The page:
Book Review: "Shadows on the Stream Bed"

I recently purchased a copy of Tom Sutcliffe’s latest book, ‘Shadows on the Stream Bed’. I’d come across his website by chance and on it you can purchase copies of his books direct from him. Well, his earlier books sold out long ago and it’s only really ‘Shadows’ that he has available for sale, but fortunately I already own copies of ‘My Way with a Trout’ and ‘Reflections on Fly Fishing’. Having lived in the UK for the past 5 years, I wasn’t even aware that he’d written a new book (published in 2009) so I jumped at the chance to buy it, all the more because Tom offers to personalise it and draw a pen and ink sketch of a trout or a fly on the inside cover. Tom was flying to the UK for a fishing trip very soon after I got in touch with him and he kindly offered to bring the book over.

Tom's immaculate pen and ink sketch on the inside cover 

The back cover says that Tom’s writing “is a lot like the crystal mountain streams of South Africa where the brown and rainbow trout survive.” If you will excuse the play on words, it does read like a river. Not a high altitude, frenetic flowing river but a low gradient river gently meandering its way to the sea. It’s in no hurry to get anywhere which is part of the beauty of it. You’re in no rush to put the book down and I wouldn’t have minded an extra 200 pages!

The book focuses heavily on the rivers and lakes around Barkly and Rhodes in the Eastern Cape, with 4 chapters out of 23 dedicated to this region, but there are also delightful paragraphs on topics as diverse as flying and fly-in fishing, catching fish on camera and bamboo rods. My personal favourite is the first chapter, “Undiscovered fly streams”. As someone who is constantly sizing up every river’s potential for trout be it from the train, car or a walk in the city park, the thought of discovering virgin trout water instantly struck a chord with me. There is a good dose of humour sprinkled throughout the book and particularly, the chapter entitled "Pucker Factor" had me chuckling repeatedly. You could think that 4 chapters dedicated to the Eastern Cape may be too much, especially if you have never visited the area, but the names, rivers, friendships and experiences that Tom describes with evident fondness in these chapters are never repetitive – they have you wishing you were there, two weight fly rod in hand and mid stream in one of the alluring and vividly described high mountain rivers of the area.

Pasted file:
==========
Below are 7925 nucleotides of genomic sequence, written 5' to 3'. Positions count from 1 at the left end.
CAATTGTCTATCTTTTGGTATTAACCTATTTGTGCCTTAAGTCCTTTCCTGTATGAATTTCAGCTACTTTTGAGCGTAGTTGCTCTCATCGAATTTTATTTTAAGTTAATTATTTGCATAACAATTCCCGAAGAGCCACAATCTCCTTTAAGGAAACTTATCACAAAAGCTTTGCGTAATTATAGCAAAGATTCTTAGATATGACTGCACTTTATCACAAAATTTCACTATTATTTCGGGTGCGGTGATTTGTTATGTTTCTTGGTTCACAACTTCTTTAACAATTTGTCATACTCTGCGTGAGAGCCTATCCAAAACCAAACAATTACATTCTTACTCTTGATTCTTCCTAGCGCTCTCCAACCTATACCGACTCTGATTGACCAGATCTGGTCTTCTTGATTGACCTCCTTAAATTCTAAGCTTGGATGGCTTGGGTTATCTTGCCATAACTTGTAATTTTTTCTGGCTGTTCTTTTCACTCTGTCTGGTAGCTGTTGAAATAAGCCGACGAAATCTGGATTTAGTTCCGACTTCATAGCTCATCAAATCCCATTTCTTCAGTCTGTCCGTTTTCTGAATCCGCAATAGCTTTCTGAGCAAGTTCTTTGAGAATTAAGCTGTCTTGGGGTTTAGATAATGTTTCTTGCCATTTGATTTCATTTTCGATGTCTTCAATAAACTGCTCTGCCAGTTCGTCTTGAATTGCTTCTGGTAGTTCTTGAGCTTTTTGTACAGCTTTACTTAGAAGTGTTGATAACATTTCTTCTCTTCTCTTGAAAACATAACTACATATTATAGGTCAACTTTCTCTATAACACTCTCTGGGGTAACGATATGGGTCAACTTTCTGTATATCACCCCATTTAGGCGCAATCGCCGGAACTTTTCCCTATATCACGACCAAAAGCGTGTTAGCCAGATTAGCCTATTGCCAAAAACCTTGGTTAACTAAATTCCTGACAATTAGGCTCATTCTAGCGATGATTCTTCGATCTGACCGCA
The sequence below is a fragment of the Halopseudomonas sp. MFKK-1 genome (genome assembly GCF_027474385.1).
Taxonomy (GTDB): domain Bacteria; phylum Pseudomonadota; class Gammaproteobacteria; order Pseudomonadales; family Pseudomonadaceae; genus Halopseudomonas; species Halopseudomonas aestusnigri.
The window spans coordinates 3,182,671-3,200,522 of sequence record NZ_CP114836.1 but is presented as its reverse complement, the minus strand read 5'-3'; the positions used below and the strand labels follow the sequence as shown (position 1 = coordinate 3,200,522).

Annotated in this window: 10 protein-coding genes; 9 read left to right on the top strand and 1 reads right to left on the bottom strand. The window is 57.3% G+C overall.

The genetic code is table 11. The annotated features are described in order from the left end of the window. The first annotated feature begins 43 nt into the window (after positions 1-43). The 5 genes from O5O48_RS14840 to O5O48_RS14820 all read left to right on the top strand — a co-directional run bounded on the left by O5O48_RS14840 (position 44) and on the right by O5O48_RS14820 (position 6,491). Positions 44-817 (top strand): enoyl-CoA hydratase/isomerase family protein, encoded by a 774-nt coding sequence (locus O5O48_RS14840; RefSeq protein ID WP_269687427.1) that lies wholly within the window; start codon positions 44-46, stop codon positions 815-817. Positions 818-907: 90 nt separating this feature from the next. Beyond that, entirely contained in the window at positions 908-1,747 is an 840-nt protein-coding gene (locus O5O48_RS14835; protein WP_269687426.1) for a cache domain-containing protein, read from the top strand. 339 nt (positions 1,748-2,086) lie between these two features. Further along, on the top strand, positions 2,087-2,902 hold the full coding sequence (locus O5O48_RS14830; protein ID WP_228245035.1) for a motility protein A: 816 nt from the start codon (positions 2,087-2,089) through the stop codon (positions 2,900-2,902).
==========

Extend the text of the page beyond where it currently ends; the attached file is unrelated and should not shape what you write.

Reading the book is a reminder why we fly fisherman risk relationships, travel thousands of miles and spend treasure chests of hard earned money without a jot of guilt pursuing and dreaming about this art of ours. More so than the fish we catch, it’s the places we visit, the people we meet and the lifelong friendships we make along the way that fuel the fly fishing fires in us all.

Importantly, you don't need to be South African to enjoy this book. The universal language of fishing transcends its geographic limits and it will appeal to anyone with an interest in fly fishing. If you haven't visited South Africa with a fly rod before, you will want to after reading this book.

We all know the effect a day’s fishing has on us, that feeling of complete bliss where the world’s modern intrusions hardly feature in our thoughts, where time slows down but disappears too, pure relaxation. Whilst reading a book on the subject will never match the real thing, this book has almost the same effect. If you can’t physically get to the river, or perhaps you will be reading this book in the closed season, this book does an excellent job in bringing the river to you.

I highly recommend it.

A few of the RABs Tom kindly posted with the book. This famous South African fly is the focus of an entire chapter.